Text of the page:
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Thread: Massive turnover of top Military officials about to begin

  1. #1

    Massive turnover of top Military officials about to begin

    The Pentagon within the coming months is expected to undergo its most dramatic period of turnover at top military levels under the Trump administration, during which top civilian leaders arenít serving in a permanent capacity.

    More behind a paywall at: https://www.wsj.com/articles/turnove...ts-11555061401
    Never attempt to teach a pig to sing; it wastes your time and annoys the pig.

    Robert Heinlein

    Give a man an inch and right away he thinks he's a ruler

    Groucho Marx

    I love mankindÖitís people I canít stand.

    Linus, from the Peanuts comic

    You cannot have liberty without morality and morality without faith

    Alexis de Torqueville

    Those who fail to learn from the past are condemned to repeat it.
    Those who learn from the past are condemned to watch everybody else repeat it

    A Zero Hedge comment



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  3. #2
    Nothing new for the Trump Administration.

    https://foreignpolicy.com/2019/03/12...tion-shanahan/

    At Trump’s Pentagon, Empty Offices Are the New Normal

    The resignation of two senior Pentagon officials last week brings the number of vacancies and posts filled on a temporary basis at the U.S. Department of Defense to a new high, a troubling state of affairs that some blame on the uncertainties surrounding former Secretary of Defense James Mattis’s departure.

    Air Force Secretary Heather Wilson announced her intent to step down on Friday, bringing to a close months of speculation over whether she would be nominated as President Donald Trump’s permanent secretary of defense or fired over what was seen as a campaign to slow roll the establishment of a separate Space Force.

    Little noticed was the resignation the same day of another top female Pentagon official, Phyllis Bayer, the Navy civilian in charge of energy, environment, and installations—basing and housing.

    The high number of empty posts at the Pentagon dates back to the beginning of President Donald Trump’s administration, when the White House struggled to find and recruit candidates for top jobs across U.S. agencies. However, Mattis’ departure and questions about Acting Secretary of Defense Patrick Shanahan’s management style, along with the administration’s delay in nominating a permanent secretary, has exacerbated the problem, experts say.

    The number of empty posts is alarming veteran defense officials, who fear too many vacancies are grinding down the Pentagon’s effectiveness.

    “The acting people, the most they can do is tread water,” said Jim Townsend, a former career Pentagon official. “When you’ve got problems to deal with initiatives you need to take, acting officials don’t do that. … It’s the full appointees who jump in and exercise leadership.”

    In addition to the top two jobs at the Pentagon, two out of seven undersecretaries of defense and nearly half the assistant secretaries of defense—including the top civilian for international security affairs—are either acting or temporarily performing the job. Many deputy assistant secretary of defense slots also remain unfilled, as well as various other senior positions throughout the department. Townsend, now at the Center for a New American Security, said the number of empty posts appears to be “unprecedented.”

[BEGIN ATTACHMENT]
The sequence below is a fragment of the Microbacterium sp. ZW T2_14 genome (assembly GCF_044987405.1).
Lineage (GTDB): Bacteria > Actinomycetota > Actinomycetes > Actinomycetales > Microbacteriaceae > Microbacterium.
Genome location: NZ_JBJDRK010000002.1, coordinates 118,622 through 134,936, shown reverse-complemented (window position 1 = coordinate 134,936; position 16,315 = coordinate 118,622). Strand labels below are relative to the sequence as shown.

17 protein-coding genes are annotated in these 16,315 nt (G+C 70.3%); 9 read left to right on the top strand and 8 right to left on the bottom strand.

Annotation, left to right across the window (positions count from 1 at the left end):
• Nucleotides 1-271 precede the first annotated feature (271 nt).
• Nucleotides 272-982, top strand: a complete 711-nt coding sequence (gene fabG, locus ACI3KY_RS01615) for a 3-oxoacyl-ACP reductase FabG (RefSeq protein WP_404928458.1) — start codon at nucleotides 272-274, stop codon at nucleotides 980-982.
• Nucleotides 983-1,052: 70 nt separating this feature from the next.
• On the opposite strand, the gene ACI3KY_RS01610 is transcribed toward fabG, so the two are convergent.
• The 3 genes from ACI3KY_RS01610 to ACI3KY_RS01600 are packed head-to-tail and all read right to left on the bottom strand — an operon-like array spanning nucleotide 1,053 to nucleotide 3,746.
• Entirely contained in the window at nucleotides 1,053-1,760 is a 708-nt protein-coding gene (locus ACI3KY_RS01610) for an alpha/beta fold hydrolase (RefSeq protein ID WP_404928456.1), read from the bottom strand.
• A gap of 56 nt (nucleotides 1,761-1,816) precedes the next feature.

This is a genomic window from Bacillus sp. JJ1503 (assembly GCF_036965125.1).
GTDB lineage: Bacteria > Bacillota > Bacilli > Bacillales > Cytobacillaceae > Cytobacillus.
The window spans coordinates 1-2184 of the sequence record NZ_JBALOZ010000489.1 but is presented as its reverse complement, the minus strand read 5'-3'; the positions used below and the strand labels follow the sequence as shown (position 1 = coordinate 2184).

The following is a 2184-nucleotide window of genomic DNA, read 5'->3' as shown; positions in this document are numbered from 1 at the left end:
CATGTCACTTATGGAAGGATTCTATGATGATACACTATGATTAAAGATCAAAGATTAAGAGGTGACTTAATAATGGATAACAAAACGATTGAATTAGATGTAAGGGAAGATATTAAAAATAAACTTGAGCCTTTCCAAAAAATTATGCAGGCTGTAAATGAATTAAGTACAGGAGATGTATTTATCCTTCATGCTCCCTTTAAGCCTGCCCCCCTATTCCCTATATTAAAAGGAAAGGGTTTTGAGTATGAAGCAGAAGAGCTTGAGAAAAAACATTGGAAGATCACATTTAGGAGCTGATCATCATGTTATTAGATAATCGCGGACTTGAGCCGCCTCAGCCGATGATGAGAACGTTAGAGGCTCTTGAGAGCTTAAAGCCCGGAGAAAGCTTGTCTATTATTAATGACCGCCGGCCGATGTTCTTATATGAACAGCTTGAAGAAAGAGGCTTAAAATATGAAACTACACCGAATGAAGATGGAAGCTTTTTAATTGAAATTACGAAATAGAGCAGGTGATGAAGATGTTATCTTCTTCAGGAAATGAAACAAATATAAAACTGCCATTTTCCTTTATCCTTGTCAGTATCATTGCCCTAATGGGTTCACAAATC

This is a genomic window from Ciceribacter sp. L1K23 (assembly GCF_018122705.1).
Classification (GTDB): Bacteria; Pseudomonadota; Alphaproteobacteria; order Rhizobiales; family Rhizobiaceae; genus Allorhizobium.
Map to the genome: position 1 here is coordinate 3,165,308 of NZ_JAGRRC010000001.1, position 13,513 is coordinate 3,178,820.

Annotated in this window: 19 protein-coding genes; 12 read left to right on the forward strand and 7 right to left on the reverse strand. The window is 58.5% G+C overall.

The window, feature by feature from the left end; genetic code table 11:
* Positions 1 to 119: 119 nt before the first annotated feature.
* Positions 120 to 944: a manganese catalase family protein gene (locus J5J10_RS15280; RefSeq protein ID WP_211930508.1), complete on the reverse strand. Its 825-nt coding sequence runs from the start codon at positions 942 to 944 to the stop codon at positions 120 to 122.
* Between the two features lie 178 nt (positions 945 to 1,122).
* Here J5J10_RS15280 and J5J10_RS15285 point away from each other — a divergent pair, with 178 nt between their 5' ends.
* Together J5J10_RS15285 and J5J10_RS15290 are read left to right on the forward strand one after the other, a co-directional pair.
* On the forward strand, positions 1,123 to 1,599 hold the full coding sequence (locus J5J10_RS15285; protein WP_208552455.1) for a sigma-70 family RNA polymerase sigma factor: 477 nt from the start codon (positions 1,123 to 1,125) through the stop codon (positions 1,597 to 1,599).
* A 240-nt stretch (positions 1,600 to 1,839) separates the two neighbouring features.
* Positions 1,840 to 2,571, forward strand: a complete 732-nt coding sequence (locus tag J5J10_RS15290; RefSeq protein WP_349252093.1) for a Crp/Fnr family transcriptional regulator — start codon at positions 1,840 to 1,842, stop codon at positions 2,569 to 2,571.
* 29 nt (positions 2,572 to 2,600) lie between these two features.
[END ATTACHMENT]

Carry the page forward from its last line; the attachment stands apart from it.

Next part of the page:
A certain amount of turnover is to be expected with a change in leadership, said Pentagon spokesperson Eric Pahon, stressing that the transition is not impacting normal operations.

    “With any change in senior leadership, you would normally expect a large change in supporting personnel,” Pahon said. “It’s been a very short time since Mattis unexpectedly stepped down, but there has been no interruption in Pentagon operations under the acting secretary’s leadership.”

    Still, the vacancies at the Defense Department highlight a broader concern about how many posts sit empty in the Trump administration, over two years after the president first entered the White House. Only 429 of 712 key senior posts in the U.S. government that require presidential nomination and Senate confirmation are filled to date, according to the Washington Post and the Partnership for Public Service, a nonprofit group that analyzes governance issues.

    Some observers tie the high number of vacancies, especially in the Office of the Secretary of Defense, to Mattis’s resignation in December following Trump’s decision—which he has since partially reversed—to withdraw U.S. forces from Syria. Days later, his assistant secretary of defense for public affairs, Dana White, one of few people of color in the ranks of the Pentagon, also stepped down.

    Mattis’s departure left the top two jobs in the Pentagon filled in a temporary capacity after Patrick Shanahan was elevated from deputy secretary of defense to acting secretary of defense. Pentagon Comptroller David Norquist is filling the No. 2 job in addition to performing his permanent duties.

    The White House appeared to hint this week that Shanahan may soon be tapped for the permanent job, but cautioned a final decision has not been made.

    The absence of Mattis’s leadership also likely contributed to the recent exodus, said one former U.S. official. “At the DoD, most people joined to support the President and work for Mattis. No one came to work for Pat Shanahan,” the former official said, predicting that, “If he’s nominated and confirmed, you will likely see more departures.”

    The former official added that Shanahan’s indecisive management style, lack of experience in Washington, and failure to understand the role of Congress may drive some Pentagon officials out the door. Shanahan worked at Boeing for more than 30 years before taking the deputy secretary of defense job in 2017.
    But the number of empty slots at the Office of the Secretary of Defense “is troubling” if not surprising at this point in an administration that had difficulty hiring people to begin with.